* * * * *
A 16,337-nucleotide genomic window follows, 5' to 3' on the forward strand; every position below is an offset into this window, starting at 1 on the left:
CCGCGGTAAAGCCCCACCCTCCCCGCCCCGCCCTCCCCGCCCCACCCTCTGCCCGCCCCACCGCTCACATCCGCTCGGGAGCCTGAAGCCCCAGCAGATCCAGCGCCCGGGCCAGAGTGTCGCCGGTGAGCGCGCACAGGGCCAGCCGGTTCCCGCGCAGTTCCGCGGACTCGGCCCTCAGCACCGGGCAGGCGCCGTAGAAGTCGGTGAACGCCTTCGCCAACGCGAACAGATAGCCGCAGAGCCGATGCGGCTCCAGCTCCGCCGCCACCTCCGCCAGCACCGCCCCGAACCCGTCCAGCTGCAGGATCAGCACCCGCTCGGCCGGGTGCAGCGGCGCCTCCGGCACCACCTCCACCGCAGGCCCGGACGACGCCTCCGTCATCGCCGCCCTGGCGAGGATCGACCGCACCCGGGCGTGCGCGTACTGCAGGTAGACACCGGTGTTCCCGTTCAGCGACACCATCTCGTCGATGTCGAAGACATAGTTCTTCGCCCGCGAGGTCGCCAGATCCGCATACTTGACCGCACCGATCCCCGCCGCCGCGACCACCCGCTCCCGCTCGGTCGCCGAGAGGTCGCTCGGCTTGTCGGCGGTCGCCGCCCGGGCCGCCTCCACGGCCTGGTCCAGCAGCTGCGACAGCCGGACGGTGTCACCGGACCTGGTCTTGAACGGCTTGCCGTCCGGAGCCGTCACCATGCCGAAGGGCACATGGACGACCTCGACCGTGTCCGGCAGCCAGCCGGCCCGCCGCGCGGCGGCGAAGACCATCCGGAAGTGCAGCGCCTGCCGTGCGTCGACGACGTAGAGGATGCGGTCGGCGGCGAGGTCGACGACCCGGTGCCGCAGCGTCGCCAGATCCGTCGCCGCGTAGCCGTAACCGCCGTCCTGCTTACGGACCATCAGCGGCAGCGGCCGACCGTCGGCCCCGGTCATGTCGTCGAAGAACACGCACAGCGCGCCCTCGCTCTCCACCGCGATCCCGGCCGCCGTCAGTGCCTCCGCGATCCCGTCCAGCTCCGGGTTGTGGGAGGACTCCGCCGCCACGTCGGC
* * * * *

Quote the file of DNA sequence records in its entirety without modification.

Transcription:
A 16,337-nucleotide genomic window follows, 5' to 3' on the forward strand; every position below is an offset into this window, starting at 1 on the left:
CCGCGGTAAAGCCCCACCCTCCCCGCCCCGCCCTCCCCGCCCCACCCTCTGCCCGCCCCACCGCTCACATCCGCTCGGGAGCCTGAAGCCCCAGCAGATCCAGCGCCCGGGCCAGAGTGTCGCCGGTGAGCGCGCACAGGGCCAGCCGGTTCCCGCGCAGTTCCGCGGACTCGGCCCTCAGCACCGGGCAGGCGCCGTAGAAGTCGGTGAACGCCTTCGCCAACGCGAACAGATAGCCGCAGAGCCGATGCGGCTCCAGCTCCGCCGCCACCTCCGCCAGCACCGCCCCGAACCCGTCCAGCTGCAGGATCAGCACCCGCTCGGCCGGGTGCAGCGGCGCCTCCGGCACCACCTCCACCGCAGGCCCGGACGACGCCTCCGTCATCGCCGCCCTGGCGAGGATCGACCGCACCCGGGCGTGCGCGTACTGCAGGTAGACACCGGTGTTCCCGTTCAGCGACACCATCTCGTCGATGTCGAAGACATAGTTCTTCGCCCGCGAGGTCGCCAGATCCGCATACTTGACCGCACCGATCCCCGCCGCCGCGACCACCCGCTCCCGCTCGGTCGCCGAGAGGTCGCTCGGCTTGTCGGCGGTCGCCGCCCGGGCCGCCTCCACGGCCTGGTCCAGCAGCTGCGACAGCCGGACGGTGTCACCGGACCTGGTCTTGAACGGCTTGCCGTCCGGAGCCGTCACCATGCCGAAGGGCACATGGACGACCTCGACCGTGTCCGGCAGCCAGCCGGCCCGCCGCGCGGCGGCGAAGACCATCCGGAAGTGCAGCGCCTGCCGTGCGTCGACGACGTAGAGGATGCGGTCGGCGGCGAGGTCGACGACCCGGTGCCGCAGCGTCGCCAGATCCGTCGCCGCGTAGCCGTAACCGCCGTCCTGCTTACGGACCATCAGCGGCAGCGGCCGACCGTCGGCCCCGGTCATGTCGTCGAAGAACACGCACAGCGCGCCCTCGCTCTCCACCGCGATCCCGGCCGCCGTCAGTGCCTCCGCGATCCCGTCCAGCTCCGGGTTGTGGGAGGACTCCGCCGCCACGTCGGC